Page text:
“I grew a trial plot with no fertiliser last year and noticed that the quality improved. The size was better, but my paddock yield dropped off (but there was less waste) – which is to be expected,” he says.
“But if I can work on different aspects and introduce biology and trace elements, and do a bit of sap analysis, then maybe the yield can pick up.
“That’s the great thing about these trials – we’re using chicken manure, straw pellets, natural fertilisers and carbon sources that might show to improve yield.”
Michael identified another potential long-term benefit for growers.
“This Soil First trial looking at reducing fertiliser usage and that just happens to tie-in with a huge increase in input costs. There’s some handy information that could come out of it.”
There’s a lot of enthusiasm within the Soil First Tasmania group, and it connects like-minded growers who are learning from one another in a field where, Michael says, knowledge is limited.
“Soil First is a group of people that is great to bounce ideas off. You can learn from those who have a tried a lot of different things.”
VegNET 3.0 is a strategic levy investment under the Hort Innovation Vegetable Fund. The VegNET – Tasmania project team has provided technical information as requested by Soil First Tasmania, as well as supported some of the administration, grant application and other events over the last few years. It also assisted with a strategic planning session.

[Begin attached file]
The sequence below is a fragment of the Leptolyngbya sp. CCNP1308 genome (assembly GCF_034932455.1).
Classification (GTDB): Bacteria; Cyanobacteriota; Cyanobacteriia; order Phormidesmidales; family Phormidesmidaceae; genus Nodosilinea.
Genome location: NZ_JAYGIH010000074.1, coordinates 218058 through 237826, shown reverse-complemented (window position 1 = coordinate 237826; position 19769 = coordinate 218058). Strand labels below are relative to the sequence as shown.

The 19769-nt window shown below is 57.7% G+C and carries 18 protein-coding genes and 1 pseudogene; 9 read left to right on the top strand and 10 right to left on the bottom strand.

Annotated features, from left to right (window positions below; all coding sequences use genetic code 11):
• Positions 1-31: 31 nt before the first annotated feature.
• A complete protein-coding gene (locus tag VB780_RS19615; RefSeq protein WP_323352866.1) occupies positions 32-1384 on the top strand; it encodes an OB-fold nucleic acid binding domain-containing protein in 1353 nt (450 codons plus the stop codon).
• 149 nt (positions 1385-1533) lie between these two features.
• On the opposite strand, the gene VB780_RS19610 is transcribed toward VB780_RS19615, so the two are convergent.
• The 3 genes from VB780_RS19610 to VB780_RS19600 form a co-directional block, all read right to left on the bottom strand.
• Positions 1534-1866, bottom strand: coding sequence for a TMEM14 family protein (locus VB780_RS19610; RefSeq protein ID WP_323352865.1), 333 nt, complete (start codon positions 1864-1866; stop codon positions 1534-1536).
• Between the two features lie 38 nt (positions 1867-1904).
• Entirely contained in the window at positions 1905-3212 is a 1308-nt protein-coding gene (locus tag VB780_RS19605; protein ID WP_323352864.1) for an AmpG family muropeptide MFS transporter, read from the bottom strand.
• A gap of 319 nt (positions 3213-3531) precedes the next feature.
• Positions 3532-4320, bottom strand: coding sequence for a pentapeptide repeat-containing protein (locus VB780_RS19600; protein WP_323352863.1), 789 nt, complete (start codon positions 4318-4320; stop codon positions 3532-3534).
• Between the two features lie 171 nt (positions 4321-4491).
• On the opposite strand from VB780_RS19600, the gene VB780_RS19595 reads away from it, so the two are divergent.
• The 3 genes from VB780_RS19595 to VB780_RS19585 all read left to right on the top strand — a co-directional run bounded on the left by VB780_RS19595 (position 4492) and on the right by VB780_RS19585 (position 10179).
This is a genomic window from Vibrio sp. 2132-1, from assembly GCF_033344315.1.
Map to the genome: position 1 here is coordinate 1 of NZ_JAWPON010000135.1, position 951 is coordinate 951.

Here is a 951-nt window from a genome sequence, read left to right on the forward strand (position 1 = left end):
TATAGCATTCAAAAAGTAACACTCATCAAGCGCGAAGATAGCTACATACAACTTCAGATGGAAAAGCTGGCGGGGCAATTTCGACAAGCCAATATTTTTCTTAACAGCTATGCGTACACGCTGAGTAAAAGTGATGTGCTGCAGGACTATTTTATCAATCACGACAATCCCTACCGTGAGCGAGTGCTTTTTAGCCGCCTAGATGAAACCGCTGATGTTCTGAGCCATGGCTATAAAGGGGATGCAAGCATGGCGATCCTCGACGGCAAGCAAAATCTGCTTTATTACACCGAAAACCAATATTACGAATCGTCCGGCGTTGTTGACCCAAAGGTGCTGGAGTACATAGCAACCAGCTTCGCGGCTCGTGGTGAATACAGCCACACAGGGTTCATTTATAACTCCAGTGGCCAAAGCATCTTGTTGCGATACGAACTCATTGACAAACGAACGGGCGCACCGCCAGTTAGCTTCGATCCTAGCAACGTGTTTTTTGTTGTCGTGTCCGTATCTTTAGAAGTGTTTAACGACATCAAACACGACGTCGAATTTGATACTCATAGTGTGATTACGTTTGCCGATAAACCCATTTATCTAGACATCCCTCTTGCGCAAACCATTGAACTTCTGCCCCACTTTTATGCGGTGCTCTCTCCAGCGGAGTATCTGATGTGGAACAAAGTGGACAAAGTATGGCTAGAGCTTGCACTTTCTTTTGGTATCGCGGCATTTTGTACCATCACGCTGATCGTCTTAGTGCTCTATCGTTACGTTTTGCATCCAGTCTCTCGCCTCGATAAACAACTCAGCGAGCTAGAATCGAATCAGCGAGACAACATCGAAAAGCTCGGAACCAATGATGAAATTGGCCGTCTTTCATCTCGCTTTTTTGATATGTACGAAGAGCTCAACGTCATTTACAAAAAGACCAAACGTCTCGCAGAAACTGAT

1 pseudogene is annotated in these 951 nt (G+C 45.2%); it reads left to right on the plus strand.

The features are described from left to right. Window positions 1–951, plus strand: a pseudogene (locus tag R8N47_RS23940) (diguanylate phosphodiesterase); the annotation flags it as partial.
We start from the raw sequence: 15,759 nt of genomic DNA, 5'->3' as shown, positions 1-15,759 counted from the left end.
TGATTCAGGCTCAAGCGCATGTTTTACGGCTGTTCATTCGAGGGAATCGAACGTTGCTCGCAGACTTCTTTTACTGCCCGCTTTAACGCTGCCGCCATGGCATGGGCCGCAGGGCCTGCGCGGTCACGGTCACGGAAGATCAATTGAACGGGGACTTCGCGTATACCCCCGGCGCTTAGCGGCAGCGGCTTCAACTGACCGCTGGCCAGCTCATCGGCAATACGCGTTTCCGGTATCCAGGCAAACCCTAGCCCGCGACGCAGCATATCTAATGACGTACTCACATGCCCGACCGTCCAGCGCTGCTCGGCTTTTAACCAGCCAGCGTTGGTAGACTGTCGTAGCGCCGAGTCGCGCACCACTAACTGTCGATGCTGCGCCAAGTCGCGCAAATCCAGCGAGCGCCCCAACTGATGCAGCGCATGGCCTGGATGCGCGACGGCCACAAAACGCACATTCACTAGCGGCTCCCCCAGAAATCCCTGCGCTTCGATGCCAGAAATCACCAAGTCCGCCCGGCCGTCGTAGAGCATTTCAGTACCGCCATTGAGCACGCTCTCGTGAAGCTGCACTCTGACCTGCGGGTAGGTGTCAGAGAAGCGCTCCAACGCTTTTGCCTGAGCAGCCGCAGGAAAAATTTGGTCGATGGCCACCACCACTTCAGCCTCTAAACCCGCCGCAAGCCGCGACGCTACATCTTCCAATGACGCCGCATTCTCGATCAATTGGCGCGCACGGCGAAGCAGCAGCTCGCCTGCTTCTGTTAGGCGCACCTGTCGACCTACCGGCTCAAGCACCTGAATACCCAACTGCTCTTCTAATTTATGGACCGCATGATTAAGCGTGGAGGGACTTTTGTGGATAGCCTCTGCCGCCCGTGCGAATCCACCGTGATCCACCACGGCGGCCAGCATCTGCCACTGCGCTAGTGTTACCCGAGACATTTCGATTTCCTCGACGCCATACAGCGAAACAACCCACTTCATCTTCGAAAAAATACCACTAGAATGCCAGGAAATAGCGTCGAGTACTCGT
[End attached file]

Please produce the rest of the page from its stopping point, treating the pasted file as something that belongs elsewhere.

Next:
“The relationship came about during Theresa Chapman’s time as VegNET – Tasmania Regional Development Officer (RDO). Theresa shares a passion for soil science with the group, which has been the driver for her involvement,” current VegNET – Tasmania RDO Ossie Lang explains.
“The group is focused on preserving and rebuilding the fantastic soils we have in Tasmania. With most of the growers in the group including vegetables in their rotation – and their guiding principle of applying research at a paddock scale – it was a natural fit for VegNET to support Soil First where it was welcome.”
Other grower groups similar to Soil First can get involved in VegNET, which is a nationally-coordinated, regionally-delivered project.
“Growers can benefit from active involvement in VegNET through the national network that is at the core of the project,” Ossie says.
“While each region has its own priority areas, the strength of VegNET is in the shared network of RDOs and the contacts they have with regional and national research projects. This ensures that growers can tap into best practice from around the country and find out how to best use it in their production systems. They can also contact their RDO with specific questions and ideas.
“Based right around the country, the RDOs are really keen to work with grower groups and support them as they work towards their goals.”
Find out more
For further information about Soil First Tasmania activities, please contact Dave Roberts-Thompson on 0467 771 977 or email firstname.lastname@example.org.
Robin Tait’s Nuffield report can be found here.
To get involved in VegNET – Tasmania activities or find out more about the project, please contact Ossie Lang on 0430 380 414 or email email@example.com.
Cover image: Michael Heyes, a potato grower from Ringarooma and member of the Soil First Tasmania grower group. Photography by Prime Perspectives.